By the 1990's, the congregation had dropped to the point that it was no longer feasible to maintain the parish as an independent entity. In 1992, Our Lady of the Most Blessed Sacrament merged with five other parishes to form the new St. Charles Lwanga parish. At first, Our Lady of Most Blessed Sacrament Church remained open and served the new parish. In 1996, the parish decided that the cost of keeping the church open exceeded the benefits. On February 18, 1996, the parish celebrated the closing liturgy of the church. Soon afterwards the building was sold.
Our Lady Help of Christians was established in 1898 as an Italian parish. The origin of the parish can be traced to the rise of immigrants from Italy in the late nineteenth century. In 1895 the Italian Franciscan Fathers were invited to come to Pittsburgh. They took charge of the Italian parish in the Hill District, St. Peter. In 1894, the Italian residents of the East Liberty area petitioned the bishop for permission to form their own parish. This petition was denied. To meet the needs of the East Liberty Italians, the pastor of St. Peter began visiting the area to celebrate Mass. The first Mass for Italians celebrated in East Liberty took place in February of 1895 in the school hall of Ss. Peter and Paul parish. From that point, a Mass was celebrated almost monthly for the Italians.
In 1896, the pastor of St. Peter again petitioned the bishop for permission to establish a parish for the Italians in East Liberty. This time permission was granted. The first organizational meeting of the parish was held on April 12, 1896. Fund raising for a church began in 1896. Work on the church began in 1897. The cornerstone was laid on September 17, 1897, and the completed church was dedicated on April 17, 1898. Even after the church was built, improvements continued to be made to the building. In 1904, frescoes were painted on the walls and ceiling of the church. Unfortunately, the next year an electrical fire destroyed the church.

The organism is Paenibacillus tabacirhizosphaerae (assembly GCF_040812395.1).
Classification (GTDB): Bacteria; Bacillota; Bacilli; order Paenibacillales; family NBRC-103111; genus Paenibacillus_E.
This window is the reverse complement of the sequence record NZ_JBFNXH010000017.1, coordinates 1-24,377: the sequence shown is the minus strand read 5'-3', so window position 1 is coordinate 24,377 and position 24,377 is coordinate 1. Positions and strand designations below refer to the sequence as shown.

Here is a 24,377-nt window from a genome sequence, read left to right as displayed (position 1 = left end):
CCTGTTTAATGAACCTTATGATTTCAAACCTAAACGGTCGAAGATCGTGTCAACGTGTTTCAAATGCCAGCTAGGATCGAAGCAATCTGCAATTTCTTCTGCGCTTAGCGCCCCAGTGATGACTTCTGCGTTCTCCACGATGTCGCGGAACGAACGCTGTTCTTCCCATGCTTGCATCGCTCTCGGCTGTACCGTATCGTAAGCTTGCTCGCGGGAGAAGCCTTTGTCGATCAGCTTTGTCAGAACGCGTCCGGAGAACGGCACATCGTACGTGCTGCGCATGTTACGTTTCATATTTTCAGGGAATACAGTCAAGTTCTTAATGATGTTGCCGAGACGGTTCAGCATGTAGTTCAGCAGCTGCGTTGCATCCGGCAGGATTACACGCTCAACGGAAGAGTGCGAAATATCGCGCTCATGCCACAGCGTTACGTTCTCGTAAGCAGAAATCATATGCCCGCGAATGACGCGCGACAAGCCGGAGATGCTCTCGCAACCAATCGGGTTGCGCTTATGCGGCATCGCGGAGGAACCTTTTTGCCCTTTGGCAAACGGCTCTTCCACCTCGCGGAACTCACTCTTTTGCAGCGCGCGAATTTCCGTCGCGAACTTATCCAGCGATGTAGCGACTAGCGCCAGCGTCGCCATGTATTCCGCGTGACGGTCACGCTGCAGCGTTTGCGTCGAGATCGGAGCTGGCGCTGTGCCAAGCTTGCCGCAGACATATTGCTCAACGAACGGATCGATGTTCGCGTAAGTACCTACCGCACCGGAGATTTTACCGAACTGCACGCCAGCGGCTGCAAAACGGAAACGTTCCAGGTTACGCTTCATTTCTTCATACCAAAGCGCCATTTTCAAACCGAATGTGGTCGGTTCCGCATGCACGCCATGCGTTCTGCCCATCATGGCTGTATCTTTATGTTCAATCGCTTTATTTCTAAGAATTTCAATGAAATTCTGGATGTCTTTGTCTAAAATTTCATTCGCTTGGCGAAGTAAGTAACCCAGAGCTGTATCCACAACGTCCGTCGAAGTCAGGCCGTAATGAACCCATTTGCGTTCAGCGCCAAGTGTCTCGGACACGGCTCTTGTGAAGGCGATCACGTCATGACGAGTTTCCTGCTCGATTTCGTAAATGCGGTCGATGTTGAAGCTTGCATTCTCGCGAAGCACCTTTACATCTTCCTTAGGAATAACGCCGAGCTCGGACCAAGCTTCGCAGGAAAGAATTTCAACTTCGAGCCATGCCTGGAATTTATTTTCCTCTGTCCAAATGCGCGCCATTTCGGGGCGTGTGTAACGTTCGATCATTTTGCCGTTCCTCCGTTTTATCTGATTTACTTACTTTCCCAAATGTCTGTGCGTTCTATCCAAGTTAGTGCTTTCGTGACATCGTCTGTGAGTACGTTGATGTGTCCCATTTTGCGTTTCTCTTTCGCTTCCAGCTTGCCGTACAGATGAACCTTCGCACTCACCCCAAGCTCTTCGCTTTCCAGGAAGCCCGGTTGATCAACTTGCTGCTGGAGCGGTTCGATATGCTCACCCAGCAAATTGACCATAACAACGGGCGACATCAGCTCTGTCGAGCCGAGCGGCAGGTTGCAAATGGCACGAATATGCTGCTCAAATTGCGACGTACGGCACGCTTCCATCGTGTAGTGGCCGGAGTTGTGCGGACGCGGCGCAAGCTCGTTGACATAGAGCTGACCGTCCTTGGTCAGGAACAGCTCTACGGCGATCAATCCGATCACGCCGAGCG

While reconstruction of the church took place, Mass was moved to the school. By December of 1905, the basement of the new church was completed and beginning on December 17, Mass moved to the basement. The superstructure of the church was completed earlier the next year and the building was dedicated on April 17, 1906. Over the years the church was renovated and redecorated. Renovations took place in the late 1940's, the late 1950's, the 1970's, and the 1980's.
By this time the population of the city had dropped to the point that it could no longer support the number of independent parishes in existence. In 1992, Our Lady Help of Christians merged with five other parishes to form the new St. Charles Lwanga parish. As part of the merger, Our Lady Help of Christians Church closed and was later sold.
St. Nicholas, the first Croatian ethnic parish in the United States, was founded in 1894. This parish was the result of Croatian immigration to the North Side to work in local industry in the late nineteenth century. In 1894, the local community wrote to Croatia to ask that a priest be sent to Pittsburgh. In August of 1894, the first Mass of the parish was held in the basement chapel of St. Paul Cathedral. By the fall, a building was purchased on East Ohio Street and converted to a church. The new church was dedicated on January 27, 1895.
As immigration continued to increase, the church soon became inadequate to meet the needs of the congregation. In 1899 the congregation was split as to whether to build the new church in Millvale or to remain on the North Side. When the decision was made to remain on the North Side, the faction that favored moving to Millvale did so and founded St. Nicholas parish, Millvale.